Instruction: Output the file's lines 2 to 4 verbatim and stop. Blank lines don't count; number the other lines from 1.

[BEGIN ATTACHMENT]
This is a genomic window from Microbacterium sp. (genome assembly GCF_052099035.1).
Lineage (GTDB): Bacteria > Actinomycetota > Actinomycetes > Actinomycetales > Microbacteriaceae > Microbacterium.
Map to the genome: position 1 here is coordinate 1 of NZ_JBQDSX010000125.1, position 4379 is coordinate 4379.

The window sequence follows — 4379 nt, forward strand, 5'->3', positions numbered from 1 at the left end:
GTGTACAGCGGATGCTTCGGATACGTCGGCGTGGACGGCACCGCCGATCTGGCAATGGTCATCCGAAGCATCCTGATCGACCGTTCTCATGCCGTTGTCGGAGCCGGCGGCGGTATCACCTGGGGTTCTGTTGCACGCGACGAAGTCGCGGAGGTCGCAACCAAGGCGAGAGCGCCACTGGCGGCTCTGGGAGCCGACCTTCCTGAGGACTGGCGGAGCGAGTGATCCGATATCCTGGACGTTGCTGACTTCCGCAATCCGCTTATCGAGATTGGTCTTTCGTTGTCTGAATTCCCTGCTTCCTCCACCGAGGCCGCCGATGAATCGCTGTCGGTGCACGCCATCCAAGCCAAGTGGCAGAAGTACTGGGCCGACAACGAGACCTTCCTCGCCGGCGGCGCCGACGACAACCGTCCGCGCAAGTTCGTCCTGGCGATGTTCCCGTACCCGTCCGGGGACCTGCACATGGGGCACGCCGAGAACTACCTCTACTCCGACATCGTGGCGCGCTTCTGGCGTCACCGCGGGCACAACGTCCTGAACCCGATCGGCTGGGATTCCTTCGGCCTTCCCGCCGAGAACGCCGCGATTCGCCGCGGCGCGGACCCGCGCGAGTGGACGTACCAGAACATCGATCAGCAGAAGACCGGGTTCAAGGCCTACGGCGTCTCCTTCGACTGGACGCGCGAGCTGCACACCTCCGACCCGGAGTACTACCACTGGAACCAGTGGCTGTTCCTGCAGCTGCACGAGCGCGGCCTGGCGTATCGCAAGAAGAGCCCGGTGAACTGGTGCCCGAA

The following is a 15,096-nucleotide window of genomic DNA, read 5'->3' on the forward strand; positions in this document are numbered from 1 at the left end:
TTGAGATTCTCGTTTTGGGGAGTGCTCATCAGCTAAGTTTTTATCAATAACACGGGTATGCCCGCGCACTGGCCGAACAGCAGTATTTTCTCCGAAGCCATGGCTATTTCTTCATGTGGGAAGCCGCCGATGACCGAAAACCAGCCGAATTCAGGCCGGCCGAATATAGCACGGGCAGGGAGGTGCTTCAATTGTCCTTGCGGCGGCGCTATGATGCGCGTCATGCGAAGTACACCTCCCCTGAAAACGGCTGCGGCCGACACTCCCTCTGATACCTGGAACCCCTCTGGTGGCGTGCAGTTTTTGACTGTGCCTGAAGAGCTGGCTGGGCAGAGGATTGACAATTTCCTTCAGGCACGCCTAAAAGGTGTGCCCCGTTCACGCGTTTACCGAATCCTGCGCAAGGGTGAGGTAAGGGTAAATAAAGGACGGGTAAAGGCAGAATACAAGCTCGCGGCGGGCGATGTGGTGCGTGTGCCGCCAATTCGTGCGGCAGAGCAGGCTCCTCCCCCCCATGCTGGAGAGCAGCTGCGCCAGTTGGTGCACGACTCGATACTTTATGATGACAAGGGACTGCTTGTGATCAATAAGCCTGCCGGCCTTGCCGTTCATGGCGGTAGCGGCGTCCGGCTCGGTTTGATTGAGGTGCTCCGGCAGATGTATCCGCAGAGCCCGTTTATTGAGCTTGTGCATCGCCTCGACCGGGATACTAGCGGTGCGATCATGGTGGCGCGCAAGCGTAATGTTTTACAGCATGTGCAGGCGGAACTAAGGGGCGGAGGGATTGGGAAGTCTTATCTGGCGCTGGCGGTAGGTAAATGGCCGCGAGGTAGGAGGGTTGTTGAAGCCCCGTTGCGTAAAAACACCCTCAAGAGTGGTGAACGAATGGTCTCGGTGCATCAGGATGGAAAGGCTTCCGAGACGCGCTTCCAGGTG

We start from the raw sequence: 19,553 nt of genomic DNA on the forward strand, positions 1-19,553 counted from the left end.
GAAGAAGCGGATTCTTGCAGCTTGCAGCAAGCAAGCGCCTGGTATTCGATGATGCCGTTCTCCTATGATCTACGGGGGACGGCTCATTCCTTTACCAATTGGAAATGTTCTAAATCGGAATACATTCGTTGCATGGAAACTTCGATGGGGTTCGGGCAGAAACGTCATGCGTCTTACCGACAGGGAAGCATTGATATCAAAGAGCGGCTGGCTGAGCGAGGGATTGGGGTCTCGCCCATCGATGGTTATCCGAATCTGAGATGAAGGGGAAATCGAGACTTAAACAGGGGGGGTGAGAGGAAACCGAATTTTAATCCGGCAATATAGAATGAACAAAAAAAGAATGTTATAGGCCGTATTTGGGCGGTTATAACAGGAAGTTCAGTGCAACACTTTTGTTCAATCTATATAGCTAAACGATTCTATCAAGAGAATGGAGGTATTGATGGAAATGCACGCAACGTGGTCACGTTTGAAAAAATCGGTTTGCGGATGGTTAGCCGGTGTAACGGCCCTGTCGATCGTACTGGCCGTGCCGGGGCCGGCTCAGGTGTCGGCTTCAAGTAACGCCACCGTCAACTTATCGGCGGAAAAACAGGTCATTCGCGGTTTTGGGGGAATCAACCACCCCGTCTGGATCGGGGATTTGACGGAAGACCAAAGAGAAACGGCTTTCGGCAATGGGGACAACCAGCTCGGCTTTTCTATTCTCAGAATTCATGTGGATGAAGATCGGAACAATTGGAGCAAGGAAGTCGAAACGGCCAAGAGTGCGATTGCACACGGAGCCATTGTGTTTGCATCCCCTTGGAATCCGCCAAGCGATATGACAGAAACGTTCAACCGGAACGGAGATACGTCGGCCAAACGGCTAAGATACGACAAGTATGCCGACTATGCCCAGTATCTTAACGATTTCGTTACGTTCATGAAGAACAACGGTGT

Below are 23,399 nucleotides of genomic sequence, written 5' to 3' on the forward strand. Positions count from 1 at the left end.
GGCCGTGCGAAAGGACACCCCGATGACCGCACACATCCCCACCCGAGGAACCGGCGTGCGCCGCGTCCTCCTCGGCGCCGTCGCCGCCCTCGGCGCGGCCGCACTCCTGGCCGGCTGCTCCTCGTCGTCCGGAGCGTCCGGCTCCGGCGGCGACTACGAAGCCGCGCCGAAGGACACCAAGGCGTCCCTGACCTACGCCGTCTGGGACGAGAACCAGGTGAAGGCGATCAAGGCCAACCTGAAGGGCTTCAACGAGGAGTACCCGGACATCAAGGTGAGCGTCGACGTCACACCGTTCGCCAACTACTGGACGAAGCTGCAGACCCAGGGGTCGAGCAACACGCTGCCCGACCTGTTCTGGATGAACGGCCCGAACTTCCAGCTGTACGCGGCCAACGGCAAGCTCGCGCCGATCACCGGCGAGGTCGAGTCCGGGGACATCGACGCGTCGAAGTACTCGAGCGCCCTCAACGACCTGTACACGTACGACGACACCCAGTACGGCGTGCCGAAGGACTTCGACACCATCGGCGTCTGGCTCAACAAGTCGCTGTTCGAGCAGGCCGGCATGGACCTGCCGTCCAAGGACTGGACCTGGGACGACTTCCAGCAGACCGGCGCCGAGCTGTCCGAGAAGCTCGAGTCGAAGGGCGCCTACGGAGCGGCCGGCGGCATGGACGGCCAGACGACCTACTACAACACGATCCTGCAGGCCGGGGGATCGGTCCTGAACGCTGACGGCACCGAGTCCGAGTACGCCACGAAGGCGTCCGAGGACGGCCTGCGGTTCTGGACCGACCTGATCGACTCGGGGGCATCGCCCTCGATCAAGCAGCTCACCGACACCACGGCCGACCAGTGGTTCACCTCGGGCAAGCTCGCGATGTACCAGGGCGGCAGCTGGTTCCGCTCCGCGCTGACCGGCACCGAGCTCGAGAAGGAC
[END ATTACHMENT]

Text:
Lineage (GTDB): Bacteria > Actinomycetota > Actinomycetes > Actinomycetales > Microbacteriaceae > Microbacterium.
Map to the genome: position 1 here is coordinate 1 of NZ_JBQDSX010000125.1, position 4379 is coordinate 4379.

The window sequence follows — 4379 nt, forward strand, 5'->3', positions numbered from 1 at the left end: